Returning to Omaha newly motivated to find intellectual stimulation and fulfillment, Marti attended a Values Clarification discussion being offered through the National Council of Jewish Women (NCJW) that could make her more aware of her values and help her understand her restlessness and thirst for intellectual stimulation. Her experience at the NCJW was such a positive one, she afterwards inquired about assertiveness training, something she had heard about from her friends in California. Although the woman who had led the NCJW didn’t know of any such classes, the timing must have been right. The following week, Marti saw that a non-credit assertiveness training course was being offered through UNO’s College of Continuing Studies. She signed up and attended the six-week course with a friend from NCJW. Serendipitously, two graduate students from UNO’s Counselor Education Department were facilitating the class, and they introduced Marti to Dr. Robert Butler, Department Chair of Counselor Education. Feeling the workings of fate, or what Marti calls bashert in Yiddish, she made the decision to pursue a graduate degree in counseling at UNO thirteen years after graduating from UCLA—a goal that took five years to achieve as she balanced her education, her work in the family business, raising her two children, and running the bookkeeping service for a local accounting office.
Despite the excessive stress, Marti loved graduate school, especially because she had long felt like “an appendage to [her] husband’s world” (Interview 2011). Continuing her education gave her more than an opportunity to learn; it provided her an opportunity to learn about herself: “Starting graduate school was something that was totally mine and that felt very important to me” (Interview 2011). In 1983, she graduated from UNO with a Master’s degree in Counseling.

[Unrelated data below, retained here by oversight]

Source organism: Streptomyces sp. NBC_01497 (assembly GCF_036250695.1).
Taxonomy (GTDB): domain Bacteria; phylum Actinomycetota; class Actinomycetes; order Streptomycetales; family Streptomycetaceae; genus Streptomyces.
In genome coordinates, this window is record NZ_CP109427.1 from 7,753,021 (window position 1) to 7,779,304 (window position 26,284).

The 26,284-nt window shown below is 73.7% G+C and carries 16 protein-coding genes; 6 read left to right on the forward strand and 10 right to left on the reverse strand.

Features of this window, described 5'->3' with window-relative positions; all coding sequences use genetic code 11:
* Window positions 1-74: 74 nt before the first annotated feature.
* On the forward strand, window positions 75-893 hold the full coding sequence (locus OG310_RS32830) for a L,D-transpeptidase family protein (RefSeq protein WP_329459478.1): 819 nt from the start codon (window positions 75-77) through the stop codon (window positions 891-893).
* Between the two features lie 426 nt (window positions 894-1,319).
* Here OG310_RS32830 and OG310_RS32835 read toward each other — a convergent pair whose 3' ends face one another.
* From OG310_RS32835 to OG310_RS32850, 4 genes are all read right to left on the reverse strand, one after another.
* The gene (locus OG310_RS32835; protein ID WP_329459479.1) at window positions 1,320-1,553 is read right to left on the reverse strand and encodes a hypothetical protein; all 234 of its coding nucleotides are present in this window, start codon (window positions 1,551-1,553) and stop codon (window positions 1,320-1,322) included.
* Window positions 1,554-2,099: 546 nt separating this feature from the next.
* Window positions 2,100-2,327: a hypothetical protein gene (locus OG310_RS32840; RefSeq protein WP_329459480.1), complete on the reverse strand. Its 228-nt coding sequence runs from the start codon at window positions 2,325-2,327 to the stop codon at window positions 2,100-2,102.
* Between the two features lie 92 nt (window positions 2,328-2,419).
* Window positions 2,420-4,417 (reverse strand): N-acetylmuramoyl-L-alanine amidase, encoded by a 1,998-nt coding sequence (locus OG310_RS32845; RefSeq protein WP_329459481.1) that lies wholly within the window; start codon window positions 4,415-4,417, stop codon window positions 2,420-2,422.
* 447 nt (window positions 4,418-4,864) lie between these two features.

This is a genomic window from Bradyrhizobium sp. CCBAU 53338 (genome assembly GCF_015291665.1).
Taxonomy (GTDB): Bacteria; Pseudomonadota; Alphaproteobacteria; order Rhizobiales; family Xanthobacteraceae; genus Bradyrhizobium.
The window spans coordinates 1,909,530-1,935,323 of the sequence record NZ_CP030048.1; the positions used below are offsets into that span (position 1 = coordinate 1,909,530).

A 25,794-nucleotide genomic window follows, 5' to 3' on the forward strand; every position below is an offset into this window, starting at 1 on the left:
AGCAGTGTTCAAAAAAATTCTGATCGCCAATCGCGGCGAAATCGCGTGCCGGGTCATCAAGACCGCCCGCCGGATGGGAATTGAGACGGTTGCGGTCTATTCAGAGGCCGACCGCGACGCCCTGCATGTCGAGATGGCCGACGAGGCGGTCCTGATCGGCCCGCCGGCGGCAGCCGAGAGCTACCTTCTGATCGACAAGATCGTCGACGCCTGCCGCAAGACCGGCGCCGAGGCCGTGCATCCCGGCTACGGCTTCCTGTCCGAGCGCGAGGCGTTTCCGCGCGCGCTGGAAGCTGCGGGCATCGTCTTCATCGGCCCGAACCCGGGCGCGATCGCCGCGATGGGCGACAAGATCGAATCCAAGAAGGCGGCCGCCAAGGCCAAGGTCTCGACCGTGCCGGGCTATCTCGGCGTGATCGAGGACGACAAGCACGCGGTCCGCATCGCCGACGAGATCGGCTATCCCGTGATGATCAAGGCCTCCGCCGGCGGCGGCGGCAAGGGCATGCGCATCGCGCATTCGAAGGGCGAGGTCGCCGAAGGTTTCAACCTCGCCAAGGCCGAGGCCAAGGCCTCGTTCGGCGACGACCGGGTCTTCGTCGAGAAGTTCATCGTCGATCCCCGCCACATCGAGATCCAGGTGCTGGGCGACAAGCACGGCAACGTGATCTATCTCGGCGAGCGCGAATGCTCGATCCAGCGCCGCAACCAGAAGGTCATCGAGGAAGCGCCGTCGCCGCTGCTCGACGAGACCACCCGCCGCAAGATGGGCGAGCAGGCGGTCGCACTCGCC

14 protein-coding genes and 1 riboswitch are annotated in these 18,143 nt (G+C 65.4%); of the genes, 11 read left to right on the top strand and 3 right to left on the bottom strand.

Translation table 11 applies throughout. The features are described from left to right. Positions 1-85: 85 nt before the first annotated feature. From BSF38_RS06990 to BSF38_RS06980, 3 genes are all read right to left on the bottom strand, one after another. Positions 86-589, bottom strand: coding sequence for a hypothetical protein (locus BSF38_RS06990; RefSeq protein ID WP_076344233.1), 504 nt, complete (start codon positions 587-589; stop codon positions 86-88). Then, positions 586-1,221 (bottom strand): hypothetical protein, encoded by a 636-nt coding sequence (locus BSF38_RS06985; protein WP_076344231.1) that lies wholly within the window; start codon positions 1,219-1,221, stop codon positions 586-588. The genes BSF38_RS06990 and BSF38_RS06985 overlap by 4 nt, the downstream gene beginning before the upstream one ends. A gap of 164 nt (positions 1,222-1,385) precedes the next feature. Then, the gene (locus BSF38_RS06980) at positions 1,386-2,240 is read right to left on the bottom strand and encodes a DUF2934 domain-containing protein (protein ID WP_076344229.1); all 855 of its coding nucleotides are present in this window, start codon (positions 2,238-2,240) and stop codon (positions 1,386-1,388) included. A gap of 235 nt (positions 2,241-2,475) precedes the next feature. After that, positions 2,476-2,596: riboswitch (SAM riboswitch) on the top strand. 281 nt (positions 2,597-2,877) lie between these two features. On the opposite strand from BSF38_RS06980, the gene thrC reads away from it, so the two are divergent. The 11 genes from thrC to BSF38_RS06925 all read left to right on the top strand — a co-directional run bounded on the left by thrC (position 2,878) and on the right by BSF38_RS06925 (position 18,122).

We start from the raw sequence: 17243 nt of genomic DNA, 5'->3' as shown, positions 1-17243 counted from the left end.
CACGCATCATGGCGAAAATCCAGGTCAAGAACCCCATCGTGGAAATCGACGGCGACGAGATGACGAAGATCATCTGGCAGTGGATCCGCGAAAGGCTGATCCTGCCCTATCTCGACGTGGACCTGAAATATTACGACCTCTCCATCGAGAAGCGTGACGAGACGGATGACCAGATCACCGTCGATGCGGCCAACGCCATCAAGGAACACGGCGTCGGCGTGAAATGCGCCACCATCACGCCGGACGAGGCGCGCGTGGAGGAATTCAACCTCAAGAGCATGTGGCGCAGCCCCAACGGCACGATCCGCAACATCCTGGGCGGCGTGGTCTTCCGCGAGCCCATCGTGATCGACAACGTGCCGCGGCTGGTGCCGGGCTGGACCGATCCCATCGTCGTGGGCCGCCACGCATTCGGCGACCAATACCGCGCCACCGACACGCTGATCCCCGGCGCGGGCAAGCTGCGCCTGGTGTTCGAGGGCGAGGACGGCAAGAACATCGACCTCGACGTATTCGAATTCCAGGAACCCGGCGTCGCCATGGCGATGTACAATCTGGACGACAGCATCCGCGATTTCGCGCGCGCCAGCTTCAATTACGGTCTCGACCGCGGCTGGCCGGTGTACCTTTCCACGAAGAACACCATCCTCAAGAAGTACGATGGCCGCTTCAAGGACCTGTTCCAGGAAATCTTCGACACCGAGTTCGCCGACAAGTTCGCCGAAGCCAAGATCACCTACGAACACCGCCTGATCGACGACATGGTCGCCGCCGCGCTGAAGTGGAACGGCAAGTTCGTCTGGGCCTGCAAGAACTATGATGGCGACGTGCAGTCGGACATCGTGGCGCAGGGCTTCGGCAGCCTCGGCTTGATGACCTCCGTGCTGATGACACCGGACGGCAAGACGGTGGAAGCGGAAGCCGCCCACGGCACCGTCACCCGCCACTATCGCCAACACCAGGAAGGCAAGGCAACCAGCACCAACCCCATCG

Marti’s first job out of graduate school was as a therapist at Jennie Edmundson Hospital and at a psychiatric office in Council Bluffs. What followed was a trying year—she underwent a divorce, lost her beloved grandmother, turned 40 years old, and lost her job, all within a four-month period. Fortunately, Marti again had “an incredible support system” to help her through this difficult time (Interview 2011). Part of that incredible support system was her graduate school mentor, Bob Butler, who directed her to a grant-funded position at Iowa Western Community College (IWCC). Along with all the other things she had learned from Bob, his support at that critical time taught her “the importance of networking and what it means to have somebody believe in you” (Interview 2012). While working at IWCC, she saw an advertisement for a position with the